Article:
How Much Bill And Ted Face The Music Actually Made From Its At-Home Release

Bill and Ted Face the Music on VOD 2020

There’s been a recurring trend for movies that have gotten VOD releases opening weekend in recent months. Movies like Trolls World Tour, Bill and Ted Face The Music and Antebellum all shoot up to the #1 slot on the On Demand charts, seemingly doing well. Given a film's budget and the amount the studio is actually making on a release, the numbers can be tricky and don't always mean the studio is seeing a profit, however. Now that Bill and Ted Face The Music has had a healthy run on VOD and in theaters, how are its numbers looking?

Bill and Ted Face the Music is the rare movie to get theatrical distribution and a Video On Demand release at the same time. So far, in theatrical revenue the movie has only brought in a little over $5 million globally, with a little over $3 million of that from domestic theaters. In VOD revenue the movie has seemingly fared much better, with Deadline reporting the film has made $32 million. But, to know whether or not that’s a good number, you need to factor in a few things.

First, though much of Bill and Ted’s threequel box office intake came from domestic theaters, studios only get to keep around half (a rough guesstimate based on percentage of intake over time) of theatrical revenue, with the rest actually going to the theaters. The VOD money is much closer to straight profit, and reportedly the studio gets to keep 80% of the revenue from any VOD release. After that, what you really need to know is:

How Much Did Bill And Ted Face The Music Cost To Make?

The budget for the flick was around $25 million, which means Keanu Reeves did not break the movie’s salary bank to return to his role as Ted “Theodore” Logan. He and Alex Winter, playing William “Bill” S. Preston Jr., made a comedy romp on a middling budget, which is getting harder and harder to do in general. (In fact this movie took 10 years to actually get made.)

So, factor in that 32 million plus an extra few million from theatrical profit and probably Bill and Ted Face the Music is at least close to starting to make money for the studio. We obviously don’t know how much the movie cost to advertise to the public, but I’d assume this one wasn’t breaking MGM Orion’s bank.

Plus, Bill and Ted Face the Music isn’t done making money yet. In fact, the flick recently dropped the $19.99 price per rental down to $13.99. An option to purchase the movie is also now available. So, we'll have to wait and see how much more the movie is able to pull in over the coming weeks. The gist is, though, that the movie will continue to make money and will presumably be a profitable enterprise, which would be good news for this model.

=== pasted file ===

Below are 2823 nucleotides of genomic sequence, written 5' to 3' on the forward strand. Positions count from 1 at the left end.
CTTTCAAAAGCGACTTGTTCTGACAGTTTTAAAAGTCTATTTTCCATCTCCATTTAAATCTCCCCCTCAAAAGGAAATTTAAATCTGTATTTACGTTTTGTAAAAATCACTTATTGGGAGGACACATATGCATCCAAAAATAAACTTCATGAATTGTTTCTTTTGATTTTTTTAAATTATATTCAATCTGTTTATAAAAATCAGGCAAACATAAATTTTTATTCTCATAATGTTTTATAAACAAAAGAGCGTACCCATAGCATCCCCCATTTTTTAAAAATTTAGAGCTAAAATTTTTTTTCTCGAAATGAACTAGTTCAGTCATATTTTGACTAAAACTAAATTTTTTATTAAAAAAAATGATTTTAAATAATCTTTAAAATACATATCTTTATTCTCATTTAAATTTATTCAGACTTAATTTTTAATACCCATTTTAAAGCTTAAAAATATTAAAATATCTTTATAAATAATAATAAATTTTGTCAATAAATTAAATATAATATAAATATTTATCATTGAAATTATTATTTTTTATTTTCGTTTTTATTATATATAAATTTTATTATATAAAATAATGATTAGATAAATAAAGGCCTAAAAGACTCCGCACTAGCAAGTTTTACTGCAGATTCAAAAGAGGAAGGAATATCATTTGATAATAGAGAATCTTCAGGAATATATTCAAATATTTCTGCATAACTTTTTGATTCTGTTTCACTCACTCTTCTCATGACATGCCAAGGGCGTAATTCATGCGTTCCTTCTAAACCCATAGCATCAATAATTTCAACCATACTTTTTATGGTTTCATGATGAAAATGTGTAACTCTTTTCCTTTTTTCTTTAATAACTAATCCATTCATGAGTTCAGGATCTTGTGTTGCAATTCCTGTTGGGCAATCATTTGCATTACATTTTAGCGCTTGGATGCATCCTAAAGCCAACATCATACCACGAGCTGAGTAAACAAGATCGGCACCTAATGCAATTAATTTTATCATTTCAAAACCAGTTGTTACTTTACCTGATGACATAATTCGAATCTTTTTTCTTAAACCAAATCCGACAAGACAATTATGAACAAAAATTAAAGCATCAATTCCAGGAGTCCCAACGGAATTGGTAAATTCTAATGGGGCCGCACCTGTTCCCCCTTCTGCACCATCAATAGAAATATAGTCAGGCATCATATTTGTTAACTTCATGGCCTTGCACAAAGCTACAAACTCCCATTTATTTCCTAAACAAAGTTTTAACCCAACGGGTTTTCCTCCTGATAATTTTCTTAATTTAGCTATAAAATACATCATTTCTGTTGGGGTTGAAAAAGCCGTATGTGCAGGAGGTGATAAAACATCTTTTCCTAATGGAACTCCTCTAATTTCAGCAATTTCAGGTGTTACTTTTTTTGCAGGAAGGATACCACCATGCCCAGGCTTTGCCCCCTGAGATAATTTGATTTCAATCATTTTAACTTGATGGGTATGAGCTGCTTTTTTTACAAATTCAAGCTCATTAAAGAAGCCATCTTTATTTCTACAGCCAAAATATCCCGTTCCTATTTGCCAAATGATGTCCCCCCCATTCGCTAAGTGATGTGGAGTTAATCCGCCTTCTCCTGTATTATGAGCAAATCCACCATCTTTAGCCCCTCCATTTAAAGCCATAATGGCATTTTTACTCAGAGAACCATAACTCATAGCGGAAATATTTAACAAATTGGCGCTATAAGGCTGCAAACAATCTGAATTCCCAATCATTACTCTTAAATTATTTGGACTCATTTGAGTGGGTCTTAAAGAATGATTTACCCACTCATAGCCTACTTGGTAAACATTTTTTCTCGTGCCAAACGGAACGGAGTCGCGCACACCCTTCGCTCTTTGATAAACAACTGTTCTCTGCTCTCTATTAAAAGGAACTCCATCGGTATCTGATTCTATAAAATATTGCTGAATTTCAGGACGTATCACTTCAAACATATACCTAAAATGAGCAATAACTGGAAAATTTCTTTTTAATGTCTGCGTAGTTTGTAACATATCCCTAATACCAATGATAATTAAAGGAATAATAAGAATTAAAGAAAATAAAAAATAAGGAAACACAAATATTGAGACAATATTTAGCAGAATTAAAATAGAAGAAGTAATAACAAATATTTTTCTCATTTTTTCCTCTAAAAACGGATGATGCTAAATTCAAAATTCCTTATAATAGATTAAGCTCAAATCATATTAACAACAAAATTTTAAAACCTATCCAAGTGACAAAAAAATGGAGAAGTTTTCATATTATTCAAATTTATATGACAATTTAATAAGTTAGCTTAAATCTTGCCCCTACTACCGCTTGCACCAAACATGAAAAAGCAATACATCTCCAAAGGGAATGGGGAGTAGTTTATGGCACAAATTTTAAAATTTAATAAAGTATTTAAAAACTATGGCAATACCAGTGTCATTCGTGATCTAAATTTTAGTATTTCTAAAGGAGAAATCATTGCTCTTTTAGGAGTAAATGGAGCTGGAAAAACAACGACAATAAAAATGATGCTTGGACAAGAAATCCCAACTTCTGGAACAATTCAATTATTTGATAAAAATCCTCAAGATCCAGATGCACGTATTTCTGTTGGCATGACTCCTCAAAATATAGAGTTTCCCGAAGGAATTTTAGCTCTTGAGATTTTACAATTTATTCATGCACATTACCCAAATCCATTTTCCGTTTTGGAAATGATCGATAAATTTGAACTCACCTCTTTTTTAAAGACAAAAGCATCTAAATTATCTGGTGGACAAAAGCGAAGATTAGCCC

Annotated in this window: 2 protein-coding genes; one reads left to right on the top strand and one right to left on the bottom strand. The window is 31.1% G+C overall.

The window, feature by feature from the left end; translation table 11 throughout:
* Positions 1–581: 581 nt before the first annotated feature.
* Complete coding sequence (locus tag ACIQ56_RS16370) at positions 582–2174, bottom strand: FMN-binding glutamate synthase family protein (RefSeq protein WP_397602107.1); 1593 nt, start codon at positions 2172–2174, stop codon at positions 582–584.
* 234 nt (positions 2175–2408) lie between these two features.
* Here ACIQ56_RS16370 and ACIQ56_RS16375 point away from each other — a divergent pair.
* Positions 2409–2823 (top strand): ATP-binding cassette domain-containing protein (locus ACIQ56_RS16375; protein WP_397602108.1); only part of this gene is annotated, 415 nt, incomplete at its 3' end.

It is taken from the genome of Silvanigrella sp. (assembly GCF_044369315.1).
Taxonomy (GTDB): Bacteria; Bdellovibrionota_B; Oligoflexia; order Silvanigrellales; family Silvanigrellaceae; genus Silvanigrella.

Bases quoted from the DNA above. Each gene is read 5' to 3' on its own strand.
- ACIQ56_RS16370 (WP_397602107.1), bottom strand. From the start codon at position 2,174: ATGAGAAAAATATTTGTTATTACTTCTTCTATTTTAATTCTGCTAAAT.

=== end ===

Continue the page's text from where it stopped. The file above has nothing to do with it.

This is a far different type of film to hit homes than the others we’ve seen in recent months. Trolls World Tour was often touted as a success because it made Universal over $100 million in rentals. That’s great news for the movie, but that animated sequel obviously had a much higher budget to contend with, though Universal seemed happy with the results. More recently, Mulan’s VOD release was touted as a success, though the movie fared poorly globally and Disney+ never released actual numbers.

The point is, a lot of the VOD movies released in 2020 have either been bigger budget films with more at stake given the costly price tag or indie movies that might have been released on VOD in a given year anyway. To me, Bill and Ted Face The Music has been an interesting test case for a movie that didn’t necessarily need to be seen on a big screen, like Tenet, to be enjoyed to its full value. I'm sure Bill and Ted 3's bold final scene would have been cool in a big screen format, but it was a fun watch regardless. And with its success, I'd be interested to see how other mid-budget products fare in this weird time we're living in. We'll have to wait and see, but in the meantime, be excellent to each other.

Jessica Rawden
Managing Editor

Jessica Rawden is Managing Editor at CinemaBlend. She’s been kicking out news stories since 2007 and joined the full-time staff in 2014. She oversees news content, hiring and training for the site, and her areas of expertise include theme parks, rom-coms, Hallmark (particularly Christmas movie season), reality TV, celebrity interviews and primetime. She loves a good animated movie. Jessica has a Masters in Library Science degree from Indiana University, and used to be found behind a reference desk most definitely not shushing people. She now uses those skills in researching and tracking down information in very different ways.